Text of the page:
"The route has very attractive times of day too," he said.
Travellers leave Vancouver at 8:20 a.m. and arrive in Miami at 5:06 p.m. The return trips leave Miami at 6 p.m. and arrive in Vancouver at 9:45 p.m.
Liu said Air Canada likes to have routes operate on a daily basis whenever possible but that starting with three times per week is a good way to gauge demand.
Canada's two major airlines appear to have divvied up major Florida destinations, as WestJet on Nov. 12 relaunched Vancouver's only other non-stop air route to Florida – a once-per-week roundtrip on Saturdays to Orlando, which also has attractive departure and arrival times, according to Korenic.
WestJet's Orlando flights leave Vancouver at 9:50 a.m. and arrive in Orlando at 6:33 p.m. The flights then leave Orlando at 7:30 p.m. and arrive in Vancouver at 10:54 p.m.
WestJet spokeswoman Madison Kruger told BIV that the Vancouver-Orlando route has been a success.
"Demand has surpassed pre-pandemic levels and future bookings continue to follow this trend," she said.
She would not speculate on whether WestJet would increase the route's frequency to the pre-pandemic level of twice per week, saying that the airline is "always evaluating future opportunities."
WestJet first launched its Vancouver-Orlando route in January 2016, with two flights per week.
In the later 2010s, non-stop flights between Vancouver and Orlando were in high enough demand for three airlines to compete on the route.
The same month that WestJet launched its non-stop flights to Orlando International Airport, Orlando-based National Airlines launched two non-stop flights per week between Vancouver and Orlando's secondary airport: Orlando Sanford International Airport.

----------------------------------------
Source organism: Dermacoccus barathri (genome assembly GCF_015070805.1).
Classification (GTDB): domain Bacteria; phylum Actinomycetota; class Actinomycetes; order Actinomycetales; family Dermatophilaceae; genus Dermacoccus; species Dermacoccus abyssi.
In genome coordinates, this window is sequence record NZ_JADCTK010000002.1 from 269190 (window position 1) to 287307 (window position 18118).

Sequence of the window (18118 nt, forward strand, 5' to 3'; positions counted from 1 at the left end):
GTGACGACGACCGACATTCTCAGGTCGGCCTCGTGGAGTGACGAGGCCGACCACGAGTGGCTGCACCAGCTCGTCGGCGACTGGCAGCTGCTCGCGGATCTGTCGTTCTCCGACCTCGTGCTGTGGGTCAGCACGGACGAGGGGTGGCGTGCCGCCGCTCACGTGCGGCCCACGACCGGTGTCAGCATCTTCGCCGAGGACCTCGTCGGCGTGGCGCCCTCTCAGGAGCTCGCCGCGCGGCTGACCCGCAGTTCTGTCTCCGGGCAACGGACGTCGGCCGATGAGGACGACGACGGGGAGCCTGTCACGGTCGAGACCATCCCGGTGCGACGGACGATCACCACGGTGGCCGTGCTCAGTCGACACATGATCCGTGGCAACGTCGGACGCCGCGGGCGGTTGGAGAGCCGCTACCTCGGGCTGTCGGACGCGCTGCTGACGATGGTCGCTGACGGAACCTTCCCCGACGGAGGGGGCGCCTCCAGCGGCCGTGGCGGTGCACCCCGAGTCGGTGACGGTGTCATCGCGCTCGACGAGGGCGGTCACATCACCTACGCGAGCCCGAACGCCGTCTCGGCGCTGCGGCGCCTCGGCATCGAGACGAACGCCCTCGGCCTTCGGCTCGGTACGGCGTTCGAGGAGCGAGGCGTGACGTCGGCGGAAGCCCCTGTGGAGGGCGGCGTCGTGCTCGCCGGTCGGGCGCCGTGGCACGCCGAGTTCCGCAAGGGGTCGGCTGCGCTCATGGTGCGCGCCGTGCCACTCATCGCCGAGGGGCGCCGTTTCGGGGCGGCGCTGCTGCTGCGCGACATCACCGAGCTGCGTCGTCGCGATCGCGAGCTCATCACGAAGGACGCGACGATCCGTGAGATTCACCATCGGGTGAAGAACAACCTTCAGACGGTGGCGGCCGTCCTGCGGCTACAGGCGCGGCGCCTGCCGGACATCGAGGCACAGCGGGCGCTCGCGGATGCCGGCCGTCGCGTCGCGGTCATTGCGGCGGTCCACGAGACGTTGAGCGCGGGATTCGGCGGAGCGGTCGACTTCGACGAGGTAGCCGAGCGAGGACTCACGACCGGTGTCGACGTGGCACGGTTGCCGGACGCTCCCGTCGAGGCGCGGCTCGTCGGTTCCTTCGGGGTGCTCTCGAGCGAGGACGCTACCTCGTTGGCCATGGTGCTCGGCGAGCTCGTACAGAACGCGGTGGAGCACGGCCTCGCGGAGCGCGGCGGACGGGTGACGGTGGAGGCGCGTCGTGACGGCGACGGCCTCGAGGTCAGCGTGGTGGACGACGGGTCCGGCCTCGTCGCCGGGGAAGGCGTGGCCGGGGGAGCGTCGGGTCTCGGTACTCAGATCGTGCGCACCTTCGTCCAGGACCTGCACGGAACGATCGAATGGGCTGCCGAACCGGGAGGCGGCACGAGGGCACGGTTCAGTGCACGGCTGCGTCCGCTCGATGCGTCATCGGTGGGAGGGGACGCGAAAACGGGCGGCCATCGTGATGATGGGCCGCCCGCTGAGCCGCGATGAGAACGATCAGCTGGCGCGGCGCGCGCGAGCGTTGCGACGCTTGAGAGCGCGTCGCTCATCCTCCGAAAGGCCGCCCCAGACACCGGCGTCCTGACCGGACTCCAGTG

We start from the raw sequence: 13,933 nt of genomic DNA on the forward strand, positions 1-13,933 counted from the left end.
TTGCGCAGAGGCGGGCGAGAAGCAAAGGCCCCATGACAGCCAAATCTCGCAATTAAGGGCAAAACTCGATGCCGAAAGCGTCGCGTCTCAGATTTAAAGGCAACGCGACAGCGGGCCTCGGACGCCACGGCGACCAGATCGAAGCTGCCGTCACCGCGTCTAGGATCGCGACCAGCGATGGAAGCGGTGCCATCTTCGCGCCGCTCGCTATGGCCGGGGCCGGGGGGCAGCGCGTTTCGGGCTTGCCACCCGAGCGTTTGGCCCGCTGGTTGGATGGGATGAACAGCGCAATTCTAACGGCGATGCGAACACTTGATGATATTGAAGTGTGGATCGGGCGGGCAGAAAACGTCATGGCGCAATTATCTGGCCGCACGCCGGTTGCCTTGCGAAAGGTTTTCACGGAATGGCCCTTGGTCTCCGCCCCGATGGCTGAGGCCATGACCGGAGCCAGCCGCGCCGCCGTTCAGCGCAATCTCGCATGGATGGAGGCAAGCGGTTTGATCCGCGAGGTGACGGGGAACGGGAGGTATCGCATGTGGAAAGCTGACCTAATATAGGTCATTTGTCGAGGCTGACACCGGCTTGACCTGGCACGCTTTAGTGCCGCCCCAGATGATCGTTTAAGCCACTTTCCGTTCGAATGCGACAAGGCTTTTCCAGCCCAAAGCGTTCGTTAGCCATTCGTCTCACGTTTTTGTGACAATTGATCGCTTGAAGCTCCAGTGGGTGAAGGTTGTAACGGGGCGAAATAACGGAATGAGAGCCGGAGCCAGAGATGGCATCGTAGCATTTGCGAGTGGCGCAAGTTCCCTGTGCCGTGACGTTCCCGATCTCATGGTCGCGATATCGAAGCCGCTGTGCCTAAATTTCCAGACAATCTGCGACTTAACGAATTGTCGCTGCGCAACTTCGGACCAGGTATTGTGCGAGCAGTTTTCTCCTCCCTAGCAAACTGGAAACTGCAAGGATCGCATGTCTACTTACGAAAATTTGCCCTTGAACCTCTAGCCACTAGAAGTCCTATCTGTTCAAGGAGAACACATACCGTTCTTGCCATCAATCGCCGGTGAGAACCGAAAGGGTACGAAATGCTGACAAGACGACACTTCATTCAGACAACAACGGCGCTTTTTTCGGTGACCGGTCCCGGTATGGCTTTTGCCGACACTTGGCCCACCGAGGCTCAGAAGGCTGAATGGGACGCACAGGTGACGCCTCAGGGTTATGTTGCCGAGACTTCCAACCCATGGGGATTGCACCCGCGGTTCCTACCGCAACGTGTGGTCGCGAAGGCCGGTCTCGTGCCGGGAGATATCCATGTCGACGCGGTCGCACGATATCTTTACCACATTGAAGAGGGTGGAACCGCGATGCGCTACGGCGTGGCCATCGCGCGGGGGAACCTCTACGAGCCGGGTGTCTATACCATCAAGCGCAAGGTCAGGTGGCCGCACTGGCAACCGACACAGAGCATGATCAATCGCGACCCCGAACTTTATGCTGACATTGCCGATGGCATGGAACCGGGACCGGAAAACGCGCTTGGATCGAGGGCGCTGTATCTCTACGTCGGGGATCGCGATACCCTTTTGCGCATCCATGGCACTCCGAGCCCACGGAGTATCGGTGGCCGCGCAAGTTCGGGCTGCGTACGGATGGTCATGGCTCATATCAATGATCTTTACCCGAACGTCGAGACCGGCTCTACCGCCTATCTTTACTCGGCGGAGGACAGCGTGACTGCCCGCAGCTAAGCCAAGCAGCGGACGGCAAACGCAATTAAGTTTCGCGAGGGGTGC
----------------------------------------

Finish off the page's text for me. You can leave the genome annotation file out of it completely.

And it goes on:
Air Canada Rouge then followed in December 2017, competing with WestJet with flights directly to Orlando International Airport. The airline always intended those flights to be seasonal, and they stopped in April 2018.
Liu said that Air Canada could fly non-stop Vancouver-Orlando in the future.
"We're always looking at opportunities in terms of where we can most optimally use our aircraft," he said.
"Assets have to be used. With COVID-19, we had to retire some aircraft. As we take delivery of additional aircraft, that's where these opportunities will start coming up again."
Factors Air Canada considers when launching new routes are demand in both directions, connection opportunities, availability of aircraft, profitability compared with other potential routes, fuel costs and other economic factors, he said.
Pre-pandemic there was one other airline cashing in on B.C.-Florida non-stop flights.
Months before the pandemic took hold in March 2020, Air Transat launched non-stop flights between Vancouver and Fort Lauderdale, which is about a half hour's drive north of Miami.
Air Transat spokesperson Bernard Côte told BIV that his airline is not considering restarting that route because "our operations are focused on Eastern Canada."